who may fare better in larger schools.
These findings are a challenge for school administration and educational
policy, since additional evidence suggests that expenditures (per pupil or
overall) exhibit a U-shaped association with size, with the largest and smallest
schools showing diseconomies of scale (Fox, 1980). Not only are small schools
more expensive to maintain on a per-pupil basis, but impoverished communities
confront problems unimaginable to many affluent communities, and they do so with
fewer resources. Taken together, the findings suggest that administrators and
policy makers need to find ways to sustain and improve small schools in
impoverished communities if they really expect all children to learn at high
Rural challenges. Distance and topography often compound the challenges of
large size in rural areas. Many rural schools have been closed; students
typically endure long bus rides; and parents must travel long distances if they
are to participate in school events. Widespread rural poverty also means that
increases in school size--as in urban areas--may be educationally
counterproductive in precisely the places most likely to be consolidation
targets (e.g., Howley, 1996). Sustainable Small Schools: A Handbook for Rural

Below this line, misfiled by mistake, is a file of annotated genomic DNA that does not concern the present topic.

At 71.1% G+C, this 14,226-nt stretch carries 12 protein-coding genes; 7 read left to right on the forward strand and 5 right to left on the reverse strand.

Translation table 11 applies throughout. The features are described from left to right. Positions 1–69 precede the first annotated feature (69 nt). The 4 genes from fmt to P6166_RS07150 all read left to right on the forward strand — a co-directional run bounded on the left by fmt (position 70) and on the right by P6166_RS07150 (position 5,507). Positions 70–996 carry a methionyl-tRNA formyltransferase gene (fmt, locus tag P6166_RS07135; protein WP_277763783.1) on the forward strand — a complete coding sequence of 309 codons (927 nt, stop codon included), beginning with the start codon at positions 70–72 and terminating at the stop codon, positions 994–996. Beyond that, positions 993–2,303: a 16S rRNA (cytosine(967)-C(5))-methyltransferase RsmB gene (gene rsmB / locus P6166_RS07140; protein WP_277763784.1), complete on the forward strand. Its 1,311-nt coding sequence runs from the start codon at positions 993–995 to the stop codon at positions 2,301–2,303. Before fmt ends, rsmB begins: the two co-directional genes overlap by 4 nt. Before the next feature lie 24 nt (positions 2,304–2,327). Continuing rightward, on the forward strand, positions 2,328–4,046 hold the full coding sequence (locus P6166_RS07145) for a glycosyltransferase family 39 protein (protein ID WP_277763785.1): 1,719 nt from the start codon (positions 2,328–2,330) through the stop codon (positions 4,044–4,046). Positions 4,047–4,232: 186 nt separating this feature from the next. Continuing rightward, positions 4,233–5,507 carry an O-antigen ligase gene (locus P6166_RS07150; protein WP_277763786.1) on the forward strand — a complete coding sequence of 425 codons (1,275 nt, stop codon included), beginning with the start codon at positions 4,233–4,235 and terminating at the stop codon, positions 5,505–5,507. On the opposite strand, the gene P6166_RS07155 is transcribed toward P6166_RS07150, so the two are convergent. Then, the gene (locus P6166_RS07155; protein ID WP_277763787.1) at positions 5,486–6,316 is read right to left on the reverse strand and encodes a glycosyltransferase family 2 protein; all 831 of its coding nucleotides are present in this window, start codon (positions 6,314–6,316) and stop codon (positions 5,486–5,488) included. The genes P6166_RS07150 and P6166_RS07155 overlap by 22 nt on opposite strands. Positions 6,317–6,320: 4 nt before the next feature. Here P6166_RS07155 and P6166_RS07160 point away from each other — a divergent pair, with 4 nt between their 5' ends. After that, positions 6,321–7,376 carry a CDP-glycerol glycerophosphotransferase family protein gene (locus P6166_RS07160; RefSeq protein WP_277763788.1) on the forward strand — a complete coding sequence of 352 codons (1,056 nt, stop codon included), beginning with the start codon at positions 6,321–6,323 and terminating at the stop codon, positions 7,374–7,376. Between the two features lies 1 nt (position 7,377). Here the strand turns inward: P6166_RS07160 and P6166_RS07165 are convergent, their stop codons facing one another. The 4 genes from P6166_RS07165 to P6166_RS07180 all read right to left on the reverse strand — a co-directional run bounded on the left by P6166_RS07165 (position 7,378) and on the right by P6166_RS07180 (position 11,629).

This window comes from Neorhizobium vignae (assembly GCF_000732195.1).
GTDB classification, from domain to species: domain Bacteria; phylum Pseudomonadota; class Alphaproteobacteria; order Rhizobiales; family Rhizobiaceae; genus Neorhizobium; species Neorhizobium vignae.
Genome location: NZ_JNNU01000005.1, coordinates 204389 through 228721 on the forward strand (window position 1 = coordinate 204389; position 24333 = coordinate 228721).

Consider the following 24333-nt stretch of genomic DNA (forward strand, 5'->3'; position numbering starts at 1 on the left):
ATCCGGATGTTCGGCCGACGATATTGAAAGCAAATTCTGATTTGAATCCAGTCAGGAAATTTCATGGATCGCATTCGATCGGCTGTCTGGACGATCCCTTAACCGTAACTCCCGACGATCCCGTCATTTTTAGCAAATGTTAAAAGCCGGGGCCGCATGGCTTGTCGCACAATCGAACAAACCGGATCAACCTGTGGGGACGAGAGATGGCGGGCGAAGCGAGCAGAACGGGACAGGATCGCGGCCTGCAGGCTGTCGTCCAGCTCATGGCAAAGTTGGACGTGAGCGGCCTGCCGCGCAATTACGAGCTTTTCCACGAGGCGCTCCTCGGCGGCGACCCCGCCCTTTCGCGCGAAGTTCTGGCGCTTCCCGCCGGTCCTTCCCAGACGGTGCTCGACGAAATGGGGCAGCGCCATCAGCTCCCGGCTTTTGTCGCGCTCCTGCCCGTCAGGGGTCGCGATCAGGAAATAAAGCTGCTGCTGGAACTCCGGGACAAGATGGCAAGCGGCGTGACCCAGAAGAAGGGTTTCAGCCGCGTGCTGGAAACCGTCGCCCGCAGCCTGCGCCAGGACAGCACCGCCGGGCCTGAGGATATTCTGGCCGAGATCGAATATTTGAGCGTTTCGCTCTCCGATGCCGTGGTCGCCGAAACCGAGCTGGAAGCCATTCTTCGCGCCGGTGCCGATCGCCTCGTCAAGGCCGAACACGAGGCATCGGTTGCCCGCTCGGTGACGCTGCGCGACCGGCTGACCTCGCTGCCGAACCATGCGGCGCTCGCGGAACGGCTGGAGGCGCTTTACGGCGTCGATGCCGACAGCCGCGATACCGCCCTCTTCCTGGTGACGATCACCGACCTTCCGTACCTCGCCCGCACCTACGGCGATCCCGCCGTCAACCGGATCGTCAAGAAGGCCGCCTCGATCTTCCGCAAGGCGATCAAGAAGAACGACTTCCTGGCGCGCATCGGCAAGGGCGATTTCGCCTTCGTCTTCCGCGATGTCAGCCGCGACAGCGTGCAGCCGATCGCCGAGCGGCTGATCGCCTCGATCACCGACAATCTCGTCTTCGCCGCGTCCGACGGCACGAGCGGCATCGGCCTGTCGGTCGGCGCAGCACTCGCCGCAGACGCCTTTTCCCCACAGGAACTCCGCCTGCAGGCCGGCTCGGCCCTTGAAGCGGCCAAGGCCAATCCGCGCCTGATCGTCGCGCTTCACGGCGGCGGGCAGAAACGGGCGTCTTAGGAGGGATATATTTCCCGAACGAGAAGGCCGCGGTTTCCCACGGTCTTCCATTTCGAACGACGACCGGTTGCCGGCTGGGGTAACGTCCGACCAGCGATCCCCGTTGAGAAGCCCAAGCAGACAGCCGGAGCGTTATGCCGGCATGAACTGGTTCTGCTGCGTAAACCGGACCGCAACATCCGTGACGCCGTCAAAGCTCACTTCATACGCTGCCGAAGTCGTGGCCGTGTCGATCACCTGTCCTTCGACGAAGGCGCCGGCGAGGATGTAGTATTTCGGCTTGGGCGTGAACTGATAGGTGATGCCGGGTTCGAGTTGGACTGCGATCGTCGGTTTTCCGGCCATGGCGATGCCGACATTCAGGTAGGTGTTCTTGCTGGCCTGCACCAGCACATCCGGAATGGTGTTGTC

Communities, edited by Craig B. Howley and Jon Eckman (1997), published by this
Clearinghouse, can help rural community members grapple with these challenges.
Urban challenges. In urban communities, however, huge schools were created
earlier in the century. In many communities changes in residential patterns have
turned large, middle-class schools into large schools attended by impoverished
students. Too many of these schools have become dysfunctional, serving society,
individuals, and the local community badly. In cities, large schools can achieve
a scale rarely found in rural areas, simply as a result of population density.
Meier's (1995) The Power of Their Ideas: Lessons for America from a Small School
in Harlem considers the reasons for and ways of creating and nurturing small
schools in cities.
The danger of simulations. Is there anything magical about size that it
should embody these dilemmas and pose these challenges? The answer is a guarded
"yes." Size is the chief structural feature of an organization. That means we
should expect it to influence lives (cf. Meier, 1995). If size is a structural
phenomenon, however, caution is warranted in approaching the simulation of small
size through such mechanisms as "schools-within-schools" and "house plans"
(Meier, 1995; Oxley, 1994; Raywid, 1996). In general, despite substantial
popularity, research on the effectiveness of simulating small size as a way to
restructure is very limited (Raywid, 1996).
Deborah Meier (1995) suggests that such simulations are not likely to realize
the benefits of small organizational scale. Separate buildings are not a
requirement, says Meier; but separate leadership and independent authority are.
Quite likely, an essential characteristic of the institution we call "school" is
an independence similar to the sovereignty of nations (cf. Raywid, 1996).
NO SIMPLE ANSWERS
Practitioners, citizens, and policy
makers need to appreciate the complexity involved with considerations of size.
More and more it seems that small schools hold particular promise for helping